National Qualifications Frameworks and the Dual Model of Vocational Training in International Cooperation
Edited By Markus Maurer and Philipp Gonon
Bringing together contributions from authors involved in both the theory and practice of vocational skills training development, this volume analyses the challenges that are tied to the transfer of these two dominant models in the context of international cooperation, sheds light on how they are being implemented, and discusses alternatives to the standard approaches to policy transfer.
The transfer of dual vocational training: Experiences from German development cooperation: Reinhard Stockmann
The transfer of dual vocational training: Experiences from German development cooperation
Dual vocational training is a successful model, considered to offer many positive outcomes. A few of these (though not all) are examined here: low youth unemployment, transference of high levels of expertise, strong practice-orientation, reduced state spending on education, a socially accepted alternative to academic training, a clearly-structured system of training (proven to be flexible and adaptable, even in times of crisis), etc.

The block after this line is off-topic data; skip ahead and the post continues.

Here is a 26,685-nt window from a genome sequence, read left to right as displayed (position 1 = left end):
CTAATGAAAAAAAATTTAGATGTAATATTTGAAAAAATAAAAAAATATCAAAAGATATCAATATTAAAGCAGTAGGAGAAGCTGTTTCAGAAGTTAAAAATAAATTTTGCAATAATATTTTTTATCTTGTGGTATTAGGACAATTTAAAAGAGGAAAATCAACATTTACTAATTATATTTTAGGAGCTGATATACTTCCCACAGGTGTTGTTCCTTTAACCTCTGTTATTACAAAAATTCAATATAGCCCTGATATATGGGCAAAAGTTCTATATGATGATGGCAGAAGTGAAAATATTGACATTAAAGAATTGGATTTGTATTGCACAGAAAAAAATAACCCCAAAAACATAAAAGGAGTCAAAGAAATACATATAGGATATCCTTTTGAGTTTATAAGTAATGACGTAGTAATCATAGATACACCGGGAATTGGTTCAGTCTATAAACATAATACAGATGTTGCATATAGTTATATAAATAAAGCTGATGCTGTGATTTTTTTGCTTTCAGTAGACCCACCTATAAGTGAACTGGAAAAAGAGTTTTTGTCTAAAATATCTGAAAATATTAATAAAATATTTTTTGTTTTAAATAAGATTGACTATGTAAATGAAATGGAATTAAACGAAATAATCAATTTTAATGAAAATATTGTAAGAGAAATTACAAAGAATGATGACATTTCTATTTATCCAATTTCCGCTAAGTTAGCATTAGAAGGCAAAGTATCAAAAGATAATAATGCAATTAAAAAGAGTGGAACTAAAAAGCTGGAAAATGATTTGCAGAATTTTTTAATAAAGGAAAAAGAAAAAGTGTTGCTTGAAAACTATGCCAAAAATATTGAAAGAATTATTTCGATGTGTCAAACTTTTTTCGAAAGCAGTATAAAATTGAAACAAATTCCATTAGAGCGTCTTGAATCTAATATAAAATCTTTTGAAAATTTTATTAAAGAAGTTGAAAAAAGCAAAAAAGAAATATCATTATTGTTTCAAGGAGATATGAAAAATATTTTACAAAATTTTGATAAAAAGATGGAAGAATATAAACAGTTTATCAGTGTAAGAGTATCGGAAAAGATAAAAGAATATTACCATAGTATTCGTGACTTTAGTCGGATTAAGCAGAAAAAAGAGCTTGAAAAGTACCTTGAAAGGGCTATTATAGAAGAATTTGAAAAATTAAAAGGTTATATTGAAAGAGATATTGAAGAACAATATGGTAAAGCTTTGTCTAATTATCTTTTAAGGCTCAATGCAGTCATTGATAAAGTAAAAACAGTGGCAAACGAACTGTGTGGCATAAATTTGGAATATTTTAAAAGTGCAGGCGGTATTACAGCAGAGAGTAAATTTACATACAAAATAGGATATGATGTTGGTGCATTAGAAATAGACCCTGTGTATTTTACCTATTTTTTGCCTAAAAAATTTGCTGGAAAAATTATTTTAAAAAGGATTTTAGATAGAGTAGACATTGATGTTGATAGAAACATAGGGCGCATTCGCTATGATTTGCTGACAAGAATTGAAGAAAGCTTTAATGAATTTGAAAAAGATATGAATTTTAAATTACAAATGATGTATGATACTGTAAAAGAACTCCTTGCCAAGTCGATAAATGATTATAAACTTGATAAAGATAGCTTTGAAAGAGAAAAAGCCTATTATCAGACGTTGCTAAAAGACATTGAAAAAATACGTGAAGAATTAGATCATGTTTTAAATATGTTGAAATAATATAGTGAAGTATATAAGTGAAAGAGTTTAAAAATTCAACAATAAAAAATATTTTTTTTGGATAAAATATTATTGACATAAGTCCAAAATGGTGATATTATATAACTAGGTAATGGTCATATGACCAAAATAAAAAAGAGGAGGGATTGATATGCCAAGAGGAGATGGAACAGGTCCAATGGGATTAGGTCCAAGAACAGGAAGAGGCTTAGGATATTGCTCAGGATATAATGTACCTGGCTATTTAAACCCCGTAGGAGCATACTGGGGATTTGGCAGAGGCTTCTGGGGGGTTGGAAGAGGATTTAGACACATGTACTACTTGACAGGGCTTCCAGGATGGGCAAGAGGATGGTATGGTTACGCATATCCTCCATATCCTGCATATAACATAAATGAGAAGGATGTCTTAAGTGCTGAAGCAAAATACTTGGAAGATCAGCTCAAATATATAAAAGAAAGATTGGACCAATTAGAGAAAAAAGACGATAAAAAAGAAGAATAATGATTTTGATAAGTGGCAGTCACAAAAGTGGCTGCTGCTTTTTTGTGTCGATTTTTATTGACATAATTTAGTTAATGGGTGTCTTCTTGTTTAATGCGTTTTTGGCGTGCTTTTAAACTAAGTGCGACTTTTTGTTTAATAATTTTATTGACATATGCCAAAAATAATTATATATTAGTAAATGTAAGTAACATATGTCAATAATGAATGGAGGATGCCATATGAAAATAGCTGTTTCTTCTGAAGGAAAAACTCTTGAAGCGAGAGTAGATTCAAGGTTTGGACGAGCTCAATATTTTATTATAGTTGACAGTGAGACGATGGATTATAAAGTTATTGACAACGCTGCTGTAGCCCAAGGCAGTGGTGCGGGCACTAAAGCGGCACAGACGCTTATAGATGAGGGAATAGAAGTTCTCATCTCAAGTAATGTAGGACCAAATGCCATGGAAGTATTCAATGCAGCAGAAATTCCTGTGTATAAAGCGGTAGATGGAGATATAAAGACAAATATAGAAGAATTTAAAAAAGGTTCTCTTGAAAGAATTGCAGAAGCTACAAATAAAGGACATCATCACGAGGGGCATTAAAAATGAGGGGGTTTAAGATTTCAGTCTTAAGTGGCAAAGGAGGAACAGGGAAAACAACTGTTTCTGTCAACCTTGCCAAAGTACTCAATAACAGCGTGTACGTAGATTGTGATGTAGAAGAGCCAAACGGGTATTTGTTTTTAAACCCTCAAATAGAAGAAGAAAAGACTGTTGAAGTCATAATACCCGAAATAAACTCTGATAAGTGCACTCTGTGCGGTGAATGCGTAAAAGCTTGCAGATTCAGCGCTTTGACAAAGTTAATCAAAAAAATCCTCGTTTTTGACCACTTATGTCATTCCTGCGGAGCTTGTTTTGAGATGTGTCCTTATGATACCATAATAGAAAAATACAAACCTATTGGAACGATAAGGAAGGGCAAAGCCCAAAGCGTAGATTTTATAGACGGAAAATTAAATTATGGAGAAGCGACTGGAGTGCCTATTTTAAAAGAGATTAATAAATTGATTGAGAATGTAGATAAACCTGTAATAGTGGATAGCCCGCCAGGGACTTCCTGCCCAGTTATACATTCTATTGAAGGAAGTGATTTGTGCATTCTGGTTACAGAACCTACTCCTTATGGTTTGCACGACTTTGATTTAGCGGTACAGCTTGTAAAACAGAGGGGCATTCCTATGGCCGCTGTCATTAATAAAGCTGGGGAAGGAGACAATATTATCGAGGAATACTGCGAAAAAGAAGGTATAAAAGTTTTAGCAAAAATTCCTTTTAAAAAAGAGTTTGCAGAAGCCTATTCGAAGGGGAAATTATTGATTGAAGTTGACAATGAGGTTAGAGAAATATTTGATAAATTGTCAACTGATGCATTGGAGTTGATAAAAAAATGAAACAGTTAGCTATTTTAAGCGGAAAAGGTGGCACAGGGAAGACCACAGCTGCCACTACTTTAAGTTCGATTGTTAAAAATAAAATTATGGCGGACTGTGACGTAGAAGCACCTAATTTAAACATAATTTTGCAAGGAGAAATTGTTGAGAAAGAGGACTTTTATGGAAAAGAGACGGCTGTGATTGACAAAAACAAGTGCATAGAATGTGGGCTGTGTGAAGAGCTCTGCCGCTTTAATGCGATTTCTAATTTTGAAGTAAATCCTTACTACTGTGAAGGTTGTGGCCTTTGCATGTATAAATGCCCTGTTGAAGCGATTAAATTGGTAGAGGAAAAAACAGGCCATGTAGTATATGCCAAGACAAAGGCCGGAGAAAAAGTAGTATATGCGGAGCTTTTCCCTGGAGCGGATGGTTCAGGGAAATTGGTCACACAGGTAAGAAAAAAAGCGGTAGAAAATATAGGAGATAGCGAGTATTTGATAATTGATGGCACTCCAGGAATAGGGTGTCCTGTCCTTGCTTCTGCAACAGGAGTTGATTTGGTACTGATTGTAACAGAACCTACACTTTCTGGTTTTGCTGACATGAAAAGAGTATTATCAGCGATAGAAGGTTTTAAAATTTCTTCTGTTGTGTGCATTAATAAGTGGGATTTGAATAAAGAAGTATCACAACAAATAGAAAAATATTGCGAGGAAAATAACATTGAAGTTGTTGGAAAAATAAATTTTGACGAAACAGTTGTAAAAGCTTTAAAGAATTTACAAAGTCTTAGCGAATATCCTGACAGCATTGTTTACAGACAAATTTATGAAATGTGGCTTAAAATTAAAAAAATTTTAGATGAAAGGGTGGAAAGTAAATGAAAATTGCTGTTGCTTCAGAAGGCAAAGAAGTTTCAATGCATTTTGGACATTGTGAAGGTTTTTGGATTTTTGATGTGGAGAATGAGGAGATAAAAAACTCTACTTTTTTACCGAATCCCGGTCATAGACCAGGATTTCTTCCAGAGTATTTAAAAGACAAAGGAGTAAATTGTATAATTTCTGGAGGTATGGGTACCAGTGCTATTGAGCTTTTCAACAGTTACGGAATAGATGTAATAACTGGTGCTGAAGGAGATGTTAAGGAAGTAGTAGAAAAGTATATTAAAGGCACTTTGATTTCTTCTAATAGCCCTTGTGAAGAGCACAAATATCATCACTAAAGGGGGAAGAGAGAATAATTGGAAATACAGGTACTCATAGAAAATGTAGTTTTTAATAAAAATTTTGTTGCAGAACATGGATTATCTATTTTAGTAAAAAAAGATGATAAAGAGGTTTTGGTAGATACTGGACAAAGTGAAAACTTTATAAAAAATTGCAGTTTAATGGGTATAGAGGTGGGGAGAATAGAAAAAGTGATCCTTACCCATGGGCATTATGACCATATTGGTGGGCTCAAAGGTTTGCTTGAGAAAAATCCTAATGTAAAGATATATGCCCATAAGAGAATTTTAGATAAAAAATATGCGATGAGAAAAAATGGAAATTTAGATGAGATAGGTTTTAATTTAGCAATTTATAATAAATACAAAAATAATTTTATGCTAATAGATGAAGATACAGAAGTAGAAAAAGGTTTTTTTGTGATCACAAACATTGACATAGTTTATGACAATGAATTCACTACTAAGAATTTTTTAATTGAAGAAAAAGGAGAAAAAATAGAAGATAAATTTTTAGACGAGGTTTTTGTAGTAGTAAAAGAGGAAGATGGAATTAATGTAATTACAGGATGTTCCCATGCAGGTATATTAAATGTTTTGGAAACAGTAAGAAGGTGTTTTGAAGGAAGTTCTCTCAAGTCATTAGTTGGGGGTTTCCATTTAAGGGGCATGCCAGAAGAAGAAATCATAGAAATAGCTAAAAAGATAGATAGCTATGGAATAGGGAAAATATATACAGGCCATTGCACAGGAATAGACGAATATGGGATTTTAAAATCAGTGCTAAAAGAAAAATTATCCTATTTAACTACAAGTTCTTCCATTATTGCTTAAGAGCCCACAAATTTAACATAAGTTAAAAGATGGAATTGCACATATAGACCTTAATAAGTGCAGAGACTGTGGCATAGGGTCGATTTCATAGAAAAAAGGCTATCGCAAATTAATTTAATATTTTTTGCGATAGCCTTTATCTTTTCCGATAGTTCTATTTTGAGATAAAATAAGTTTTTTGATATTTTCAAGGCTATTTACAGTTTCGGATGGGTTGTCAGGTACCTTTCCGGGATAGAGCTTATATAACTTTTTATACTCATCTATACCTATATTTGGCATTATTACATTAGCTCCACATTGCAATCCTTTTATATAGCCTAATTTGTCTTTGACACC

It is not surprising that other countries with differently organised vocational training, such as full-time schooling or on-the-job training schemes, have long shown an interest in the dual training system model, considering its numerous beneficial features. As a consequence, for decades now, the introduction of ‘dual’ or ‘cooperative’ system elements, and even the transfer of the dual system in its entirety, have been part of the portfolio of German and Swiss efforts to promote vocational training.